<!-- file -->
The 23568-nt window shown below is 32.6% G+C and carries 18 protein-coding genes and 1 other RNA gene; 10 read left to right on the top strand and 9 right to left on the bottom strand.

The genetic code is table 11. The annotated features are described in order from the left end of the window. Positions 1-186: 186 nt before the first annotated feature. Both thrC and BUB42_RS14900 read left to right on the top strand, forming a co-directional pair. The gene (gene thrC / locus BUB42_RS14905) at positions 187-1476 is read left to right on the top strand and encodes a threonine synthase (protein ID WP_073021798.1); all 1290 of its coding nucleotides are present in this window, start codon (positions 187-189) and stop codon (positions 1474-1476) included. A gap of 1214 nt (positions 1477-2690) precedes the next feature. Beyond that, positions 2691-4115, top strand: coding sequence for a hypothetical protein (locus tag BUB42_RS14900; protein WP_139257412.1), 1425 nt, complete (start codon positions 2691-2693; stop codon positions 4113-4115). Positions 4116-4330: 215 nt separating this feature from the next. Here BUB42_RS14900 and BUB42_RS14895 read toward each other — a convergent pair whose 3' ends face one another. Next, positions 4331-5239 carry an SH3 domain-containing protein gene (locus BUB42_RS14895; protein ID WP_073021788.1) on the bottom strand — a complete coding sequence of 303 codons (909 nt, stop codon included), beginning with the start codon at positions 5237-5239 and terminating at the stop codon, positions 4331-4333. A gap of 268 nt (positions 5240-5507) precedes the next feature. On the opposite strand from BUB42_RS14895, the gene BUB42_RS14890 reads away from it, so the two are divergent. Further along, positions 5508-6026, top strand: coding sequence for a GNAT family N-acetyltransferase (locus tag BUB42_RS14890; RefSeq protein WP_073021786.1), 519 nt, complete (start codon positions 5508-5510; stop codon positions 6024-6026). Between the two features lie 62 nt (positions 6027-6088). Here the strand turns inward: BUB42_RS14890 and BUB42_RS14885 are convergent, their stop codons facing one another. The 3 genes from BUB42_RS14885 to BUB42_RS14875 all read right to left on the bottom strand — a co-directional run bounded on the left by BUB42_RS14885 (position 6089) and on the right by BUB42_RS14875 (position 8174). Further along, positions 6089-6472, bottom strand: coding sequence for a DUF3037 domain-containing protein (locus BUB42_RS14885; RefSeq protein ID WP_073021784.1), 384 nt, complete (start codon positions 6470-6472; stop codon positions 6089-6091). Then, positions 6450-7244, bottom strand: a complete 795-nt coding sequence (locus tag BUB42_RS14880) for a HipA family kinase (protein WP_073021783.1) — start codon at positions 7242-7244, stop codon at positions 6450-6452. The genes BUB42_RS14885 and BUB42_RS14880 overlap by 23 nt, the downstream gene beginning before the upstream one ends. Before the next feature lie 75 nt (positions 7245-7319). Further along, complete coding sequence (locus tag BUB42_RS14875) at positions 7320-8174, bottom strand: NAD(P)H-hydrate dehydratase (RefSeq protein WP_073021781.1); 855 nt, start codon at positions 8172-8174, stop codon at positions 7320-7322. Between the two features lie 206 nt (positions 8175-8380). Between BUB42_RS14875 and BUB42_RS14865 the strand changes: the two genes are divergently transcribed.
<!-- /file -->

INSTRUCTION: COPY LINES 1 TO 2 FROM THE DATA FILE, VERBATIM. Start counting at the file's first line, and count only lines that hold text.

The 23568-nt window shown below is 32.6% G+C and carries 18 protein-coding genes and 1 other RNA gene; 10 read left to right on the top strand and 9 right to left on the bottom strand.

The genetic code is table 11. The annotated features are described in order from the left end of the window. Positions 1-186: 186 nt before the first annotated feature. Both thrC and BUB42_RS14900 read left to right on the top strand, forming a co-directional pair. The gene (gene thrC / locus BUB42_RS14905) at positions 187-1476 is read left to right on the top strand and encodes a threonine synthase (protein ID WP_073021798.1); all 1290 of its coding nucleotides are present in this window, start codon (positions 187-189) and stop codon (positions 1474-1476) included. A gap of 1214 nt (positions 1477-2690) precedes the next feature. Beyond that, positions 2691-4115, top strand: coding sequence for a hypothetical protein (locus tag BUB42_RS14900; protein WP_139257412.1), 1425 nt, complete (start codon positions 2691-2693; stop codon positions 4113-4115). Positions 4116-4330: 215 nt separating this feature from the next. Here BUB42_RS14900 and BUB42_RS14895 read toward each other — a convergent pair whose 3' ends face one another. Next, positions 4331-5239 carry an SH3 domain-containing protein gene (locus BUB42_RS14895; protein ID WP_073021788.1) on the bottom strand — a complete coding sequence of 303 codons (909 nt, stop codon included), beginning with the start codon at positions 5237-5239 and terminating at the stop codon, positions 4331-4333. A gap of 268 nt (positions 5240-5507) precedes the next feature. On the opposite strand from BUB42_RS14895, the gene BUB42_RS14890 reads away from it, so the two are divergent. Further along, positions 5508-6026, top strand: coding sequence for a GNAT family N-acetyltransferase (locus tag BUB42_RS14890; RefSeq protein WP_073021786.1), 519 nt, complete (start codon positions 5508-5510; stop codon positions 6024-6026). Between the two features lie 62 nt (positions 6027-6088). Here the strand turns inward: BUB42_RS14890 and BUB42_RS14885 are convergent, their stop codons facing one another. The 3 genes from BUB42_RS14885 to BUB42_RS14875 all read right to left on the bottom strand — a co-directional run bounded on the left by BUB42_RS14885 (position 6089) and on the right by BUB42_RS14875 (position 8174). Further along, positions 6089-6472, bottom strand: coding sequence for a DUF3037 domain-containing protein (locus BUB42_RS14885; RefSeq protein ID WP_073021784.1), 384 nt, complete (start codon positions 6470-6472; stop codon positions 6089-6091). Then, positions 6450-7244, bottom strand: a complete 795-nt coding sequence (locus tag BUB42_RS14880) for a HipA family kinase (protein WP_073021783.1) — start codon at positions 7242-7244, stop codon at positions 6450-6452. The genes BUB42_RS14885 and BUB42_RS14880 overlap by 23 nt, the downstream gene beginning before the upstream one ends. Before the next feature lie 75 nt (positions 7245-7319). Further along, complete coding sequence (locus tag BUB42_RS14875) at positions 7320-8174, bottom strand: NAD(P)H-hydrate dehydratase (RefSeq protein WP_073021781.1); 855 nt, start codon at positions 8172-8174, stop codon at positions 7320-7322. Between the two features lie 206 nt (positions 8175-8380). Between BUB42_RS14875 and BUB42_RS14865 the strand changes: the two genes are divergently transcribed.